Welfare Reform Expected to Restrict College Access
She’s had many labels to describe her since her parents kicked her
out of their comfortable middle-class home in southern California and
onto the streets at age thirteen. Over the next fifteen years, Sallie
Shows would come to be known as a street kid, a pregnant teenager, a
crack cocaine addict, an unfit parent, and a welfare mother-of-six.
Today, amazingly, she is called a success story. The
twenty-eight-year-old Mountain View, Calif., woman is a straight-A
student who enrolled in Santa Clara University last fall.
“I don’t believe in lifetime welfare — that
lay-on-the-couch-and-collect-the-money thing,” says Shows, who
graduated last year from Foothill College with honors and an
But Shows, who still receives public assistance, likely will pay a
heavy price for her efforts to pull herself out of poverty and become a
clinical psychologist. The new welfare reform law passed last year by
Congress limits access to college to one year while on welfare. At the
same time, it requires recipients to work twenty hours a week. Those
who don’t abide by the provisions would lose most or all of their
benefits. Most people on public assistance will have to settle for
training certificates rather than a degree.
While hesitant to criticize the general
get-off-welfare-and-get-a-job trend, some educators and social policy
experts say the law has serious flaws that ultimately may make the
reforms self-defeating by dooming many to dead-end jobs and more
“College students all over the country on welfare will be thrown
out,” says Dr. Marilyn Gittell, a national expert on welfare and higher
education. “It’s an outrageous policy. President Clinton has said that
he wants everyone to get two years of college education. Yet these
people are going to be thrown out of college? It doesn’t make sense.”
A Lack of Statistical Data
Gittell, the director of the Howard Samuels Policy Center at the
City University of New York’s Graduate Center, completed a study
several years ago of welfare mothers in six states. Her research showed
that the women, if enrolled in special programs to aid them at the same
time they attended college maintained similar grades as other students.
Experts say it’s difficult to predict how many students would be
forced out of college because colleges don’t normally keep track of
students on welfare. Similarly, welfare agencies don’t usually
calculate how many people on public assistance attend college.
Dozens of college and university chancellors and presidents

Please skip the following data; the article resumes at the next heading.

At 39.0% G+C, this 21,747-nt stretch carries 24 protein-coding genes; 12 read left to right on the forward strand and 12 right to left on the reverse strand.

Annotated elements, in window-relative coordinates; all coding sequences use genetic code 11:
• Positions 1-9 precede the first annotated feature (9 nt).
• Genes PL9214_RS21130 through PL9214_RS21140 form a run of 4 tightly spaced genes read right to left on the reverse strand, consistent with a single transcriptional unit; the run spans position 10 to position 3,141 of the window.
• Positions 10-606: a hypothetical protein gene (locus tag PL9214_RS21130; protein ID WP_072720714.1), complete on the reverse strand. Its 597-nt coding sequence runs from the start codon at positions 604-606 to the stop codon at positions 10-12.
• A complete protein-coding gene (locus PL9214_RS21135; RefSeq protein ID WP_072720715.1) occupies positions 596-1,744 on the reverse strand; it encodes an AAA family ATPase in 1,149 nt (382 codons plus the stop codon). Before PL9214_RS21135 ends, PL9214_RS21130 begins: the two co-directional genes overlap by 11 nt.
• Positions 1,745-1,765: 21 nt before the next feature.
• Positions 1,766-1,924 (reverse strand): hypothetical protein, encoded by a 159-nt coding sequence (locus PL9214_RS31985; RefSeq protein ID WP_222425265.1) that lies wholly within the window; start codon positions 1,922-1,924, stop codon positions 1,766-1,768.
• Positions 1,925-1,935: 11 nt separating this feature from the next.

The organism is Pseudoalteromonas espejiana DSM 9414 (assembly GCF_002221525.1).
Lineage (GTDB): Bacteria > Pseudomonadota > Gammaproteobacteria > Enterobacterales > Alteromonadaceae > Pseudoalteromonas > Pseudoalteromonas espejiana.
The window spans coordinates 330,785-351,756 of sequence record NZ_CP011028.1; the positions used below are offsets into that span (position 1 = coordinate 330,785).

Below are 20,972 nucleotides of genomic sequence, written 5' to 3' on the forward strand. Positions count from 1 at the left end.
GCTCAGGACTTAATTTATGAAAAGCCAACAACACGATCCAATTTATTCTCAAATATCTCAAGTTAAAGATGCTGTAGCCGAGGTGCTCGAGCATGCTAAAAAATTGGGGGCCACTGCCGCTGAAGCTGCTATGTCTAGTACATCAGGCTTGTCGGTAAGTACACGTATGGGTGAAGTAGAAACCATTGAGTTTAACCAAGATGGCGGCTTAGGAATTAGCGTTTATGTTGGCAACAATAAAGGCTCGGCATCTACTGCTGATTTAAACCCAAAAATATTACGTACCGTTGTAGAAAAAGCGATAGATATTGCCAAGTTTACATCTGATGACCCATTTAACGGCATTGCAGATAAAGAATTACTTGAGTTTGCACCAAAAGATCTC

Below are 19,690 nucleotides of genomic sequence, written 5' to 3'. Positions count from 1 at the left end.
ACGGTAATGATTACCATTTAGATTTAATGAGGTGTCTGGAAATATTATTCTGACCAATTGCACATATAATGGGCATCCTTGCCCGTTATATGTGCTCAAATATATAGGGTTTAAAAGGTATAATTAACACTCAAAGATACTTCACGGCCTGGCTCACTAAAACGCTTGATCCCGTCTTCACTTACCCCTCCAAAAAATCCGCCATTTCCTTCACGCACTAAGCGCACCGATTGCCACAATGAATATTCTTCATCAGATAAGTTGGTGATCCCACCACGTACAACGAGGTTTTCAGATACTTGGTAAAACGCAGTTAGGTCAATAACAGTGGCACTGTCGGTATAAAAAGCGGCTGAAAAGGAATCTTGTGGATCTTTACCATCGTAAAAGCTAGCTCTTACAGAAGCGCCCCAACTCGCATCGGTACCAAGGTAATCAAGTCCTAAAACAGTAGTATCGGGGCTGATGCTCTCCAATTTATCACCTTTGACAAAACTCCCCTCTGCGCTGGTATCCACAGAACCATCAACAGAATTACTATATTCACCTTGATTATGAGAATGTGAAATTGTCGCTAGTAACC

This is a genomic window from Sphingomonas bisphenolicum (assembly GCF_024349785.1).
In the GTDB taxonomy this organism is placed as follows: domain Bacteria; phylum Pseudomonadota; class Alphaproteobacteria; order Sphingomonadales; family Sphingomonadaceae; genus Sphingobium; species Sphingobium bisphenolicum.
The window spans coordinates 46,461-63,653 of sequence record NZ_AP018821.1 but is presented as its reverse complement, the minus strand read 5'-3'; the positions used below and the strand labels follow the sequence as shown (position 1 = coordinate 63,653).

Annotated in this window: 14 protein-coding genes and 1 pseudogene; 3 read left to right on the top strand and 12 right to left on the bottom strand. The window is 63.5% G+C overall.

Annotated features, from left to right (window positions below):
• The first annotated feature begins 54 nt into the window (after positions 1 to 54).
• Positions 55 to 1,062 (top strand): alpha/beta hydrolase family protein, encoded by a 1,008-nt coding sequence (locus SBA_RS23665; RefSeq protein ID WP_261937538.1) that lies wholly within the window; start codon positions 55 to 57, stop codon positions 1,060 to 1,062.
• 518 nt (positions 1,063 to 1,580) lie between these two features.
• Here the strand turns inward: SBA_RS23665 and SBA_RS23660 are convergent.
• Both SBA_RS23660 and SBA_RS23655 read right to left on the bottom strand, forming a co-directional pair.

nationwide recently formed a new National Coalition for the Education
of Welfare Recipients, which will lobby for the right of welfare
recipients to gain college credentials.
“Higher education has proven to be a viable and expedient route to
moving individuals and families towards productive employment and more
enriched lives” said Chancellor W. Ann Reynolds of The City University
of New York, one of the members of the coalition. The coalition is
composed of sixty-three leaders in higher education in eighteen states,
the U.S. Virgin Islands and Washington, D.C., many of whose
institutions enroll these students.
Government statistics show that more than 4.8 million American
families are listed on the welfare rolls. Of those, 37.2 percent are
African Americans, 35.6 percent are white, 20.7 percent are Hispanic, 3
percent are Asian American and 1.3 percent are Native Americans.
Perhaps a more telling statistic is this: Roughly half those people
don’t have a high school diploma or equivalency diploma, says Julie
Strawn, a senior policy analyst with the Center for Law and Social
Policy. And among long-term recipients of welfare, that number climbs
Although firm numbers are hard to come by, Strawn, who also tracked
welfare reform issues for the National Governors’ Association,
estimates that 400,000 to 500,000 people who receive government
assistance — less than 5 percent — are enrolled in college.
State-by-state breakdowns are nonexistent. But California officials
estimate that 125,000 college students are on public assistance and
City University of New York officials say 27,000 of their students —
or 10 percent — are on welfare.
For some welfare recipients trying to get an education, whether or
not they receive a degree hinges on the state in which they reside.
“There is nothing to prevent states from assisting single mothers
in their postsecondary endeavors,” says Strawn. “The states can spend
the money in any way they believe will reduce welfare. But unless
states really approach this thoughtfully, a lot of people could be
forced out of college because the signals from the federal government
are about work, nc>t work training.”
“Forget it, your education is over.”
Massachusetts may provide a picture of what is to come. In that
state, officials implemented a welfare reform measure two years ago,
and research indicates the restrictions are driving students on welfare
out of college.
“In two years, we’ve had a decline from 234 students on welfare to
123,” says Dr. Barbara Viniar, president of Berkshire Community